Diphtheria is a highly contagious, life-threatening bacterial disease that mainly affects the tonsils, throat, nose, and skin. It is caused by a bacterium called Corynebacterium diphtheriae.
Symptoms of diphtheria include sore throat, mild fever and swelling in the neck, and painful, swollen red sores. The symptoms commonly begin 2 to 5 days after exposure to the bacteria, but they can start in 1 to 6 days.
Anyone who is not immunized against diphtheria can get the disease. Diphtheria is spread to others through close or direct contact with the body fluids from an infected person. It may also be spread by contact with personal items such as blankets or clothing that were used by a person with diphtheria.
Persons with diphtheria who do not get treatment are usually contagious for less than 2 weeks. Although rare, some people may spread the bacteria for 6 months or more. When treated with medicine, the contagious period can be reduced to less than 4 days.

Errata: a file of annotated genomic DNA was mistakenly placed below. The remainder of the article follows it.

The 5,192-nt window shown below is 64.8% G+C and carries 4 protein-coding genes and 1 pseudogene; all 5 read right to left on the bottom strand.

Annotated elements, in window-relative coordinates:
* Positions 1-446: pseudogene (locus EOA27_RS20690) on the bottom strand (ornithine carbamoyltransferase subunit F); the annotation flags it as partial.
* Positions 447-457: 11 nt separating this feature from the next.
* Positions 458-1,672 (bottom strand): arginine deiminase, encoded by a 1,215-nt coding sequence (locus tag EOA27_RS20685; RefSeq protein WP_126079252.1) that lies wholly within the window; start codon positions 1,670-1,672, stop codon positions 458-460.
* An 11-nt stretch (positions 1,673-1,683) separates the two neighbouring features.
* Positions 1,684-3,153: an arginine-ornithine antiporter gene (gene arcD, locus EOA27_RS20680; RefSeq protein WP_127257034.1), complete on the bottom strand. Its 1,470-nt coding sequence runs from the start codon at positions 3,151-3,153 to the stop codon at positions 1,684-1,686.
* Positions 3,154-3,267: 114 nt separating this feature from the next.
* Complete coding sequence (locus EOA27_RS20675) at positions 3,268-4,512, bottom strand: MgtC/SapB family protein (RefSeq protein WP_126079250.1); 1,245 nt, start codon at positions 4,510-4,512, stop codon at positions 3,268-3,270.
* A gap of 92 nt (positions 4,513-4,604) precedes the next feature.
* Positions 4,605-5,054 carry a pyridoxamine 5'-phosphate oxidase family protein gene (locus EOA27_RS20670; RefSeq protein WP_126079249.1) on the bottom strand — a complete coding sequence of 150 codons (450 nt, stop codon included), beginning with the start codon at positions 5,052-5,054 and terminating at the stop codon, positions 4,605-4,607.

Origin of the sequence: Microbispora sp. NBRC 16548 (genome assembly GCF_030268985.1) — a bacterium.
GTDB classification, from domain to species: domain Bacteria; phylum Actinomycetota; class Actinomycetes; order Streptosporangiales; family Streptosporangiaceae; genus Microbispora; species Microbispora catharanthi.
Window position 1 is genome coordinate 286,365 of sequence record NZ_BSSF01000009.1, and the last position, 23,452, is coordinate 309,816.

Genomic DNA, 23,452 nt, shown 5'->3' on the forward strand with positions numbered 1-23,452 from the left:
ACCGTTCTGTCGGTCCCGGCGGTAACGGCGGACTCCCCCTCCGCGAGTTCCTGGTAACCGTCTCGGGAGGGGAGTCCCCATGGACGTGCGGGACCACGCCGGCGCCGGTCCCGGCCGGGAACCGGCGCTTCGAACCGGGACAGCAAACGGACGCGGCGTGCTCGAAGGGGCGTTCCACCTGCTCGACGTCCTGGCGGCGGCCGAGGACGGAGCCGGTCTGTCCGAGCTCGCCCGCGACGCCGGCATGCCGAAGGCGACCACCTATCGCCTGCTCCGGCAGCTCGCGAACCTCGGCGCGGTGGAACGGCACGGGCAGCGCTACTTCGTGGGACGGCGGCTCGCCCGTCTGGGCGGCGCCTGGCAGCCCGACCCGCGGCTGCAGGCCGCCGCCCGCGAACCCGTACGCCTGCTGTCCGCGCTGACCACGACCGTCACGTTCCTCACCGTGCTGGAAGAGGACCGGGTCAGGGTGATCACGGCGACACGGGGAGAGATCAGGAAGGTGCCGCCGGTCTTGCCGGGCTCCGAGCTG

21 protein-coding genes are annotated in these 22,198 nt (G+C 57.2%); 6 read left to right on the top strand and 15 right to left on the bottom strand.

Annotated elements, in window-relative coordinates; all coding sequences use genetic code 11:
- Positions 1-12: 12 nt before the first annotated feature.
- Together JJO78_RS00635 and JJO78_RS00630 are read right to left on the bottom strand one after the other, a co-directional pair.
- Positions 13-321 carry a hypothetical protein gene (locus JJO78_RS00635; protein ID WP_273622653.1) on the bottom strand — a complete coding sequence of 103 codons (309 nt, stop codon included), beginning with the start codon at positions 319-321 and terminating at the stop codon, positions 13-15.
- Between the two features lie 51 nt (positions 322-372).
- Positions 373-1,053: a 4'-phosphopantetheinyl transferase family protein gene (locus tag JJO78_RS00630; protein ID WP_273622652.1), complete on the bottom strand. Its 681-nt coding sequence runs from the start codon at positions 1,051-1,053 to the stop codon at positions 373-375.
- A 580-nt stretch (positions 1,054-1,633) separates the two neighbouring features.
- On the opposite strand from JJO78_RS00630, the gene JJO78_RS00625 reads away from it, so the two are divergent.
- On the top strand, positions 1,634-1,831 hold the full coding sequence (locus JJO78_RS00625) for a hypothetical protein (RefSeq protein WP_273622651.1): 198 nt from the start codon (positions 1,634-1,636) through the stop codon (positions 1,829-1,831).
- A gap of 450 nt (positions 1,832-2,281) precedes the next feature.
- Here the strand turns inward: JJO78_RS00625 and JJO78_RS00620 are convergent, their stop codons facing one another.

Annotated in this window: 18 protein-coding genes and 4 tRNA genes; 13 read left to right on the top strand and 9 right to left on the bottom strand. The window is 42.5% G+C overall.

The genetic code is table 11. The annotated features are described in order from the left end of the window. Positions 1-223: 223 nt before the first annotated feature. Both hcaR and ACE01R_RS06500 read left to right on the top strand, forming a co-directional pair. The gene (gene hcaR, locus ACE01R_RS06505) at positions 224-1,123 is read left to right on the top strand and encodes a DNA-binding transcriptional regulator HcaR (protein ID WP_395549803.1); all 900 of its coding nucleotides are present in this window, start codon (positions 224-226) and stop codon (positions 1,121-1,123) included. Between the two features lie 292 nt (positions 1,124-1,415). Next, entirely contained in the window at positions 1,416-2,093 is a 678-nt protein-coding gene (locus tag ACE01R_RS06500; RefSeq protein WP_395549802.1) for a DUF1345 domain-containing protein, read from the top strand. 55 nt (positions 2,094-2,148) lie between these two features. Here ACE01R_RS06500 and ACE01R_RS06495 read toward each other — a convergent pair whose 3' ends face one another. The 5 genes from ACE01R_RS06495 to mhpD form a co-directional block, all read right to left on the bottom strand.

A doctor can prescribe medicines to treat diphtheria. If diphtheria is not treated, serious problems such as paralysis, heart failure, and blood disorders may occur.
The best way to keep from getting diphtheria is to make sure that you get immunized. Diphtheria vaccine is usually given in a shot together with tetanus and pertussis vaccines, and is known as DTaP vaccine. A child should have had four DTaP shots by 18 months of age, with a booster shot at 4 to 6 years of age. DT does not contain pertussis and is used as a substitute for children who cannot tolerate the pertussis vaccine. Tetanus-diphtheria (Td) vaccine is administered to people 7 years and older and should be given every 10 years. The newly licensed Tdap vaccine is similar to Td, but also contains protection against pertussis. It can be used in place of one Td booster in adolescents and adults up to age 64.
Vaccine Information Statements:
Last reviewed October 2017